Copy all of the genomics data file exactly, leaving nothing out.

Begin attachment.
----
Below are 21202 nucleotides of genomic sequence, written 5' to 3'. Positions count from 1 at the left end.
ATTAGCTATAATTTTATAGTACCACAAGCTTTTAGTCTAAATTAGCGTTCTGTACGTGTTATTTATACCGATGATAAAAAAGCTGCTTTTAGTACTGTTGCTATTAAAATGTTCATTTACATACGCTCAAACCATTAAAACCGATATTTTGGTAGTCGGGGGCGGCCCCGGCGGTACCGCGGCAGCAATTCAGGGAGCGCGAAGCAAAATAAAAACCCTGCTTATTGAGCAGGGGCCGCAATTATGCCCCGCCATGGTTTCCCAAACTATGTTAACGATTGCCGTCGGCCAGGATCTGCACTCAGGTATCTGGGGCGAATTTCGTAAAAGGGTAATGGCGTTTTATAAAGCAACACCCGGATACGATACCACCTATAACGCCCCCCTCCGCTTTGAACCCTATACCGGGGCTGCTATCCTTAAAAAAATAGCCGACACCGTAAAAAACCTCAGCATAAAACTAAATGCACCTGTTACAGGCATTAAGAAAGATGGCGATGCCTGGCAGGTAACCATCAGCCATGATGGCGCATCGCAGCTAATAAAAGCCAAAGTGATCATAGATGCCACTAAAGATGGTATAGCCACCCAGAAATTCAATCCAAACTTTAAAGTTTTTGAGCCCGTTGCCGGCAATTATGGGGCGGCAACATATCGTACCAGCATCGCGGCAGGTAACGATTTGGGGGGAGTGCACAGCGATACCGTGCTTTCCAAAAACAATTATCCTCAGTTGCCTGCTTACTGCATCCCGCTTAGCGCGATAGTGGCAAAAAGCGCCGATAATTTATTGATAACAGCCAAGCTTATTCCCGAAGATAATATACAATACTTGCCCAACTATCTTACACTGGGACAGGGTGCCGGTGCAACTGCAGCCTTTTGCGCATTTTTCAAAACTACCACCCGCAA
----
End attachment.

Below are 21202 nucleotides of genomic sequence, written 5' to 3'. Positions count from 1 at the left end.
ATTAGCTATAATTTTATAGTACCACAAGCTTTTAGTCTAAATTAGCGTTCTGTACGTGTTATTTATACCGATGATAAAAAAGCTGCTTTTAGTACTGTTGCTATTAAAATGTTCATTTACATACGCTCAAACCATTAAAACCGATATTTTGGTAGTCGGGGGCGGCCCCGGCGGTACCGCGGCAGCAATTCAGGGAGCGCGAAGCAAAATAAAAACCCTGCTTATTGAGCAGGGGCCGCAATTATGCCCCGCCATGGTTTCCCAAACTATGTTAACGATTGCCGTCGGCCAGGATCTGCACTCAGGTATCTGGGGCGAATTTCGTAAAAGGGTAATGGCGTTTTATAAAGCAACACCCGGATACGATACCACCTATAACGCCCCCCTCCGCTTTGAACCCTATACCGGGGCTGCTATCCTTAAAAAAATAGCCGACACCGTAAAAAACCTCAGCATAAAACTAAATGCACCTGTTACAGGCATTAAGAAAGATGGCGATGCCTGGCAGGTAACCATCAGCCATGATGGCGCATCGCAGCTAATAAAAGCCAAAGTGATCATAGATGCCACTAAAGATGGTATAGCCACCCAGAAATTCAATCCAAACTTTAAAGTTTTTGAGCCCGTTGCCGGCAATTATGGGGCGGCAACATATCGTACCAGCATCGCGGCAGGTAACGATTTGGGGGGAGTGCACAGCGATACCGTGCTTTCCAAAAACAATTATCCTCAGTTGCCTGCTTACTGCATCCCGCTTAGCGCGATAGTGGCAAAAAGCGCCGATAATTTATTGATAACAGCCAAGCTTATTCCCGAAGATAATATACAATACTTGCCCAACTATCTTACACTGGGACAGGGTGCCGGTGCAACTGCAGCCTTTTGCGCATTTTTCAAAACTACCACCCGCAA